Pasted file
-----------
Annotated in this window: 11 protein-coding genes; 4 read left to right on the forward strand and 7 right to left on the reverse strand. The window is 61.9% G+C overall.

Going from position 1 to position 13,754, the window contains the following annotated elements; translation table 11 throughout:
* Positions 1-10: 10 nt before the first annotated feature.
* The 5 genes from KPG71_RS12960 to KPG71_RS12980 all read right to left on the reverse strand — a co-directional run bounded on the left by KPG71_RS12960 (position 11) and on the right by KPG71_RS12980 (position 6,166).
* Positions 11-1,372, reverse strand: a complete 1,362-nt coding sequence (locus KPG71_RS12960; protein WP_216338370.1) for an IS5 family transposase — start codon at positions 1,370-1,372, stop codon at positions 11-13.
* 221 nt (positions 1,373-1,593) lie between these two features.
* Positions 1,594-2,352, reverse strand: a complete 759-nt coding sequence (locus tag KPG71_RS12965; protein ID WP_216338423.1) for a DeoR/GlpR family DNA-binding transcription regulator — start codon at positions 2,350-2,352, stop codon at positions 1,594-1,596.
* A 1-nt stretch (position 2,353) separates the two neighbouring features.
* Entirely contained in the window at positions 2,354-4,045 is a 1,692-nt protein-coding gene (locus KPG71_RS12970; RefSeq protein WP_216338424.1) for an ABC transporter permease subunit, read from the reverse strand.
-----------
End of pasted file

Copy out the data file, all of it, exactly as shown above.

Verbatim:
Annotated in this window: 11 protein-coding genes; 4 read left to right on the forward strand and 7 right to left on the reverse strand. The window is 61.9% G+C overall.

Going from position 1 to position 13,754, the window contains the following annotated elements; translation table 11 throughout:
* Positions 1-10: 10 nt before the first annotated feature.
* The 5 genes from KPG71_RS12960 to KPG71_RS12980 all read right to left on the reverse strand — a co-directional run bounded on the left by KPG71_RS12960 (position 11) and on the right by KPG71_RS12980 (position 6,166).
* Positions 11-1,372, reverse strand: a complete 1,362-nt coding sequence (locus KPG71_RS12960; protein WP_216338370.1) for an IS5 family transposase — start codon at positions 1,370-1,372, stop codon at positions 11-13.
* 221 nt (positions 1,373-1,593) lie between these two features.
* Positions 1,594-2,352, reverse strand: a complete 759-nt coding sequence (locus tag KPG71_RS12965; protein ID WP_216338423.1) for a DeoR/GlpR family DNA-binding transcription regulator — start codon at positions 2,350-2,352, stop codon at positions 1,594-1,596.
* A 1-nt stretch (position 2,353) separates the two neighbouring features.
* Entirely contained in the window at positions 2,354-4,045 is a 1,692-nt protein-coding gene (locus KPG71_RS12970; RefSeq protein WP_216338424.1) for an ABC transporter permease subunit, read from the reverse strand.